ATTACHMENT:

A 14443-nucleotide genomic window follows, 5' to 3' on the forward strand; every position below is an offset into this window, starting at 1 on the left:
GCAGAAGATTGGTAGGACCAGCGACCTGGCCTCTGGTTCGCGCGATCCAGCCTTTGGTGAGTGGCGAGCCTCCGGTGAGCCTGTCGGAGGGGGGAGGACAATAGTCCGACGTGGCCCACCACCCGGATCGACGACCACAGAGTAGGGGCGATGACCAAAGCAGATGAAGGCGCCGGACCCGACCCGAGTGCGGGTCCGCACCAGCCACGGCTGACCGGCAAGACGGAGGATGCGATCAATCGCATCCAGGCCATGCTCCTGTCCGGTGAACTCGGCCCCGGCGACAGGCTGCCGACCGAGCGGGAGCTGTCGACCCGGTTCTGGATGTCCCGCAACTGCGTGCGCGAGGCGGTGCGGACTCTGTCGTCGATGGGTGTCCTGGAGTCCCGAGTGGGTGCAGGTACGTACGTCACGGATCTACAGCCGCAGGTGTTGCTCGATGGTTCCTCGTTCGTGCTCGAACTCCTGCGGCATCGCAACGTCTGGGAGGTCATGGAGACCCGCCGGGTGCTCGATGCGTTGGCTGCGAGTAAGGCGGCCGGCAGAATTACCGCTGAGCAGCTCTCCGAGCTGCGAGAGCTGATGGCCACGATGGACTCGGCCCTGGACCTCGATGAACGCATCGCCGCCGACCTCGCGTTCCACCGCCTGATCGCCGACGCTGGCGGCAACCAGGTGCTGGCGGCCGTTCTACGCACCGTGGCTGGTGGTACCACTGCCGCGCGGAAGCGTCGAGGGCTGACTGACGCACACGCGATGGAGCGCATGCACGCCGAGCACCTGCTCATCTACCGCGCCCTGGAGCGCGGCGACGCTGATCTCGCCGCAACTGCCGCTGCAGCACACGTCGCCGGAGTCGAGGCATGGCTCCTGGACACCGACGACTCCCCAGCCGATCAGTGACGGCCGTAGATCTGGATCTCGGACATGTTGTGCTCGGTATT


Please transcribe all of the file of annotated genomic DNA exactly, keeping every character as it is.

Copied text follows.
A 14443-nucleotide genomic window follows, 5' to 3' on the forward strand; every position below is an offset into this window, starting at 1 on the left:
GCAGAAGATTGGTAGGACCAGCGACCTGGCCTCTGGTTCGCGCGATCCAGCCTTTGGTGAGTGGCGAGCCTCCGGTGAGCCTGTCGGAGGGGGGAGGACAATAGTCCGACGTGGCCCACCACCCGGATCGACGACCACAGAGTAGGGGCGATGACCAAAGCAGATGAAGGCGCCGGACCCGACCCGAGTGCGGGTCCGCACCAGCCACGGCTGACCGGCAAGACGGAGGATGCGATCAATCGCATCCAGGCCATGCTCCTGTCCGGTGAACTCGGCCCCGGCGACAGGCTGCCGACCGAGCGGGAGCTGTCGACCCGGTTCTGGATGTCCCGCAACTGCGTGCGCGAGGCGGTGCGGACTCTGTCGTCGATGGGTGTCCTGGAGTCCCGAGTGGGTGCAGGTACGTACGTCACGGATCTACAGCCGCAGGTGTTGCTCGATGGTTCCTCGTTCGTGCTCGAACTCCTGCGGCATCGCAACGTCTGGGAGGTCATGGAGACCCGCCGGGTGCTCGATGCGTTGGCTGCGAGTAAGGCGGCCGGCAGAATTACCGCTGAGCAGCTCTCCGAGCTGCGAGAGCTGATGGCCACGATGGACTCGGCCCTGGACCTCGATGAACGCATCGCCGCCGACCTCGCGTTCCACCGCCTGATCGCCGACGCTGGCGGCAACCAGGTGCTGGCGGCCGTTCTACGCACCGTGGCTGGTGGTACCACTGCCGCGCGGAAGCGTCGAGGGCTGACTGACGCACACGCGATGGAGCGCATGCACGCCGAGCACCTGCTCATCTACCGCGCCCTGGAGCGCGGCGACGCTGATCTCGCCGCAACTGCCGCTGCAGCACACGTCGCCGGAGTCGAGGCATGGCTCCTGGACACCGACGACTCCCCAGCCGATCAGTGACGGCCGTAGATCTGGATCTCGGACATGTTGTGCTCGGTATT